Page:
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Analysis: Manhattan buys Global Bay assets

Manhattan Associates took a leap into the front of the store with its purchase of Global Bay’s assets from VeriFone. It puts an exclamation point on the statement, 'The store is now an active part of the supply chain' and moves the once sleepy WMS vendor into competition with some pretty heavy hitters.

All that's well and good, but what does it mean for you? The first words that come to mind are "interesting new options"” and "a chance to have one less throat to choke".

Let's take a look at the back story. Global Bay was co-founded by Sandeep Bhanote and Nimit Sabharwal. Its initial retail offering was mobile point of sale (PoS). Kevin Swanwick, former EVP of sales and marketing for CRS Retail Systems joined the company in 2009 to help launch its retail practice.

In 2011, VeriFone bought Global Bay. Its stated intent at that time was to add on store inventory management to the suite and of course, tightly integrate with VeriFone's secure mobile payment technologies. You can find a capsule statement of VeriFone's vision here on YouTube.

But a funny thing happened on the way to software domination. After the Target data breach, the payment space got spicy, and EMV began to take centre stage. It most definitely is all-consuming for a company like VeriFone.

As reported by Reuters' David Randall, stock analysts upgraded their outlook for VeriFone after the breach. And none of that was about software, or enabling mobile commerce. It was all about the avalanche of new terminals that will be heading into the retail space in the coming two to three years.

In that context, it makes perfect sense for VeriFone to re-focus on its core business, and divest itself of the software assets it purchased. Hardware may not be sexy, but the EMV implementation will be a three year gravy train. Enter Manhattan Associates to buy the software. These kinds of opportunities really don't come along every day, and Manhattan grabbed it.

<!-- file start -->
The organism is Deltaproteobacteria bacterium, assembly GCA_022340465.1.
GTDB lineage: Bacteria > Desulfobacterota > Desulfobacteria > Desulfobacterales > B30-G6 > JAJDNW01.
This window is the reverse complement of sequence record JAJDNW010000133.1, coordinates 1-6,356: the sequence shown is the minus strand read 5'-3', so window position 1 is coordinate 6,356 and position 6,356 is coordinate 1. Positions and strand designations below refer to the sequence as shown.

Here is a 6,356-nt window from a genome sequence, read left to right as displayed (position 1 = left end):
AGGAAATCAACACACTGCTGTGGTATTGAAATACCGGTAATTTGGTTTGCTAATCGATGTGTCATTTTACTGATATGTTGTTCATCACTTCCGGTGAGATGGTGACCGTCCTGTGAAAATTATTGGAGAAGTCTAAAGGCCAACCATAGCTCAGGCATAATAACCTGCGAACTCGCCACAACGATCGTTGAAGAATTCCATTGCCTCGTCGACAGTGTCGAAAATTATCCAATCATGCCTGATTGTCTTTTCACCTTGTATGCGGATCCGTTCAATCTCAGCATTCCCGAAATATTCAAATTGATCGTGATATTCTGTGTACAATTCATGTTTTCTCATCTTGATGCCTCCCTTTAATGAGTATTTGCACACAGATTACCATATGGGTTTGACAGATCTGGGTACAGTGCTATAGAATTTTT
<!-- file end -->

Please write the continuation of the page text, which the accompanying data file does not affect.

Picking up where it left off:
Along with the suite of applications developed both before and during the VeriFone era, Kevin Swanwick has joined Manhattan Associates. He brings a lifetime of retail PoS experience to Manhattan [full disclosure: Kevin and I worked together during his time at CRS when I was a retail IT director, and we also obtained our Bachelor's degrees from the same university].

Global Bay brings Manhattan a stable of retail clients including Coach, Tory Burch, VF Corp, Pacific Sunwear and the Hudson Group (owners of Hudson News and operators of several other airport shops). We expect to see Manhattan integrate it tightly with its Store Fulfilment and Distributed Order Management modules. We also expect to see it become a full-service PoS, enabling cash transactions and other standard PoS modules.

The PoS market is moving forward, and in some ways, it's moving in two different directions. There's the 'store as an active node in the supply chain' model, and also the 'single customer interaction platform across all channels' model. One does not preclude the other, but core competencies will differ. At this moment, the list of tech vendors that support both is short. Manhattan has the funds and wherewithal to move the Global Bay product forward.

Overall, this deal is great news for retailers and it puts an exclamation point on the start of a new era in retailing.

This article originally appeared as 'Manhattan buys Global Bay assets: what it means for you' on the RSR Research website. It is reproduced with the organisation's permission. 

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